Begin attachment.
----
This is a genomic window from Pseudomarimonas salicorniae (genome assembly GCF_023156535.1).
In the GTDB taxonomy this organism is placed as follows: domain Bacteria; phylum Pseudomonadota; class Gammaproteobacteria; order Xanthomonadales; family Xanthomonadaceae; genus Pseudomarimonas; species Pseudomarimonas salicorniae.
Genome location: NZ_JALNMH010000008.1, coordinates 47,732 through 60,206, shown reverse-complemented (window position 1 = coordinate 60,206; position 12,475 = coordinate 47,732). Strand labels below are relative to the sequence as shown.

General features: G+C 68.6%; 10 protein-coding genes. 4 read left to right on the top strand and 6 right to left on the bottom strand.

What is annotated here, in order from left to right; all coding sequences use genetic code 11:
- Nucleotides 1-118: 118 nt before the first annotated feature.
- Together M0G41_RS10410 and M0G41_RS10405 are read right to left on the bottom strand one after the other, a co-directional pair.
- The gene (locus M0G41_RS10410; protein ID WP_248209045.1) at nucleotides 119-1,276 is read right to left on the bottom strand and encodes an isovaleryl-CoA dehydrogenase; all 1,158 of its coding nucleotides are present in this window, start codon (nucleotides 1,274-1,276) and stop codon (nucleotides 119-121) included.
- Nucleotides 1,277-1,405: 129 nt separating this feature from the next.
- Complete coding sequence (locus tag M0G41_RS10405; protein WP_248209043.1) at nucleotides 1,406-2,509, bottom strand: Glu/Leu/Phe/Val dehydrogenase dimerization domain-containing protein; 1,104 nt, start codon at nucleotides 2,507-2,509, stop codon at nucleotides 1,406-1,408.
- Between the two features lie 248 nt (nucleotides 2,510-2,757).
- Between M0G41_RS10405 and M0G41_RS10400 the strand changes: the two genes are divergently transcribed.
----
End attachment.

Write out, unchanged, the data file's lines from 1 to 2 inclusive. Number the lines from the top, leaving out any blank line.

This is a genomic window from Pseudomarimonas salicorniae (genome assembly GCF_023156535.1).
In the GTDB taxonomy this organism is placed as follows: domain Bacteria; phylum Pseudomonadota; class Gammaproteobacteria; order Xanthomonadales; family Xanthomonadaceae; genus Pseudomarimonas; species Pseudomarimonas salicorniae.